That’s why, in 2021, Coles launched 150 new sports performance and health ingredients along with its own sports nutrition brand, Coles PerForm. Coles is ticking the “local” box too – a substantial 68% of its home brand products are grown, produced or made in Australia, compared with 61% of Woolworths private label products.

Because authenticity and provenance are just as important for own brands as they are for name brands. To meet this consumer need, retailers are communicating the story behind their private labels, such as how they source ingredients, where the products are made and who the farmers are.

Want to become a private label supplier?

Here’s how you can get ready to tap into the market:

1. Know the rules

Supermarkets have specific requirements to ensure their suppliers are meeting high standards – especially because own-brand products represent the retailer’s brand, not the supplier’s.

For example, Woolworths developed its Supplier Excellence Program (replacing its WQA program), which defines all the safety and quality requirements for the supply of Woolworths' ?own-branded products and Endeavour Group Own Branded Products.


Here are a few things you need to have:

It’s also standard for retailers to ask their own-brand food suppliers – from growers to processors – to have an up-to-date GFSI (Global Food Safety Initiative) certificate.

2. Be compliant with labelling and coding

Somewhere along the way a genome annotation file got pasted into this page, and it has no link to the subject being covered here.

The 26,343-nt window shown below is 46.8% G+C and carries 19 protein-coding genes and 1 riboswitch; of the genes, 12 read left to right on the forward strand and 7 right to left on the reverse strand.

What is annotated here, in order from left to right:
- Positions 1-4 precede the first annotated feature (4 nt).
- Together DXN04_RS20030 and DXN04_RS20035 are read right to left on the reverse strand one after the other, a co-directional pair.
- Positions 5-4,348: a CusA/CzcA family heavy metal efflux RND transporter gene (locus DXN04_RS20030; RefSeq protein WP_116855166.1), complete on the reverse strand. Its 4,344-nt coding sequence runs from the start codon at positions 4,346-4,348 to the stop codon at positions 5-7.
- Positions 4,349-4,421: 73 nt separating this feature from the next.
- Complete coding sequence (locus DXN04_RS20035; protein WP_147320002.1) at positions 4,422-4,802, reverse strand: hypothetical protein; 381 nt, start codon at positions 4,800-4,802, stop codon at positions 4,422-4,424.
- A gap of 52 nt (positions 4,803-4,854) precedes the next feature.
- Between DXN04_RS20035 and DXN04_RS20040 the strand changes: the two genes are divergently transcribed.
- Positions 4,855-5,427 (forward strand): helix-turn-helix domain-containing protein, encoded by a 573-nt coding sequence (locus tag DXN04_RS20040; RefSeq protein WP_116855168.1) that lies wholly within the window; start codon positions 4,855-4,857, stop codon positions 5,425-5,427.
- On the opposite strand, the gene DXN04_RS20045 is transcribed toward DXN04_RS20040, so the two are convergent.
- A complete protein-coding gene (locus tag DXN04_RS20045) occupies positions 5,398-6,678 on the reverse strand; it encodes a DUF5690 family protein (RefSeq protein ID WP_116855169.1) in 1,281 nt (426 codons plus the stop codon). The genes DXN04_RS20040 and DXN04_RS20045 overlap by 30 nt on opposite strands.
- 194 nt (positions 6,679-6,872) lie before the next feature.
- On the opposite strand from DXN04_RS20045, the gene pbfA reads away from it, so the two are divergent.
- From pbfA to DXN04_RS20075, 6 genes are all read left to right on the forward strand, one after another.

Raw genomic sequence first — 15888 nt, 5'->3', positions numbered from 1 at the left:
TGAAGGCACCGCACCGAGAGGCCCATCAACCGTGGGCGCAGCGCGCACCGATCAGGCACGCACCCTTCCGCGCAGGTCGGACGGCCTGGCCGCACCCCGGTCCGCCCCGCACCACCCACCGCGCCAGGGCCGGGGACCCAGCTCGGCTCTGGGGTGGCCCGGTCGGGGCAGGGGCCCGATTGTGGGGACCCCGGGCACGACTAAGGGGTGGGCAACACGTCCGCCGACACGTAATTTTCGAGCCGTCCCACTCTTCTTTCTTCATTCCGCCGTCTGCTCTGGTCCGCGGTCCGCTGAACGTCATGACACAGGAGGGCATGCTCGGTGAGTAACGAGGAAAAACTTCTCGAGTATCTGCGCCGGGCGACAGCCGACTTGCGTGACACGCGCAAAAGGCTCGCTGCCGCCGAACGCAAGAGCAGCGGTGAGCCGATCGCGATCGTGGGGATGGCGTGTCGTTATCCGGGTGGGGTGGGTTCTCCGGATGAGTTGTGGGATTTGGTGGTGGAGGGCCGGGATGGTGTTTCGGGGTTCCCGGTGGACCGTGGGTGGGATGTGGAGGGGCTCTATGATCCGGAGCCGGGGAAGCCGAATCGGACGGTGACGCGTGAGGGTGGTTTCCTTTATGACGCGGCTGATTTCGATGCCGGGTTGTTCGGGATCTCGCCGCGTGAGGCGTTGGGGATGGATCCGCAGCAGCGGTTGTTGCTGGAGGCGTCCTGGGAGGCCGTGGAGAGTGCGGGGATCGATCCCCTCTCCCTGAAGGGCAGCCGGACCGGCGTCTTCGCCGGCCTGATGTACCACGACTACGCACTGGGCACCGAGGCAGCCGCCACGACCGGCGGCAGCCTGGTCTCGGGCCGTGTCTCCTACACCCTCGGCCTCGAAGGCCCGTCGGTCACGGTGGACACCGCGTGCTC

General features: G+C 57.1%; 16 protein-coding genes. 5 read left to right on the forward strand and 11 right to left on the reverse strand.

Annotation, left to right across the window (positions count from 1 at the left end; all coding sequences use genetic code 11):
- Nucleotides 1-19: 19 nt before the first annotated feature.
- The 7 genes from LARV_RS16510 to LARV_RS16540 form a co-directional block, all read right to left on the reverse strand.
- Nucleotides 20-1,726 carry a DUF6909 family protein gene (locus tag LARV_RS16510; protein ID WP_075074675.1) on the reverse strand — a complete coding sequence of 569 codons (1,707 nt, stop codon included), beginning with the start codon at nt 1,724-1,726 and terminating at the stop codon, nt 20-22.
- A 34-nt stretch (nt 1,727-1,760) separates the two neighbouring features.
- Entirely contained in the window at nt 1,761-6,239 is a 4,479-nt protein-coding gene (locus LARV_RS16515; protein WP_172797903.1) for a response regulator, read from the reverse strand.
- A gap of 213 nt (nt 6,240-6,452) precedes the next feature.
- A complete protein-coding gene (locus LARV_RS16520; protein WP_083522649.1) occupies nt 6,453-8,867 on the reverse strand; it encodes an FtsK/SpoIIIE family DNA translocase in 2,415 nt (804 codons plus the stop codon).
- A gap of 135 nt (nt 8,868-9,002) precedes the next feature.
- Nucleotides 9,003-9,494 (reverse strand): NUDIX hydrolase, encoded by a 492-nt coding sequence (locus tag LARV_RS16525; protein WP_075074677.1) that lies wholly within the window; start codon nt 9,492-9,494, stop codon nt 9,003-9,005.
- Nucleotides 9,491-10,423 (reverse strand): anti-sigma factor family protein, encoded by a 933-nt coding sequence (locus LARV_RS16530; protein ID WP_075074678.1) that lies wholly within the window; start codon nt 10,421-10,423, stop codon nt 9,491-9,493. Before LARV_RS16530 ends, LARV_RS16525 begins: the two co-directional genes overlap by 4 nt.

Compliant labelling and coding is a critical part of ensuring your products are private-label ready. Barcodes must be compliant with GS1 Australia standards, as well as meeting the retailer’s specific guidelines. (Learn all about barcodes in our Barcode Learning Centre and 2D Barcode Learning Centre.)

The good news is that retailers’ own brand requirements for coding and labelling will pretty much echo best practice across the industry. If you’re a food and beverage manufacturing company in Australia, you should already be doing these to ensure the future of your business.

3. Go sustainable

A growing number of retailers are heeding the call and putting sustainability first. In fact, Woolworths, Coles and Aldi have committed to making all plastic packaging reusable, recyclable or compostable by 2025.

So it pays to think about moving to green packaging, if you haven’t already.


For example, Coles prefers its own-brand products to be packaged in materials and formats recyclable in Australia. All packaging is put through the Packaging Recyclability Evaluation Portal (PREP) tool to verify if it is or isn’t recyclable in Australian and New Zealand kerbside collections.

And it’s not just the packaging. Coles promotes a sustainable approach for its Own Brand products with suppliers required to meet its policies and requirements across a range of areas including product safety, human rights, animal welfare, health and nutrition and packaging.

Final Word

Success in the private-label market is all about partnerships. Work closely with retailers from the beginning to ensure that you understand all their unique requirements. There are general standards, but every retailer will have unique specifications based on its brand values, supply chain and customers.

At Matthews Australasia, we have worked with lots of food and beverage companies to help them get their coding, labelling and inspection systems ready for the private label market. Talk to us to see how we can help you.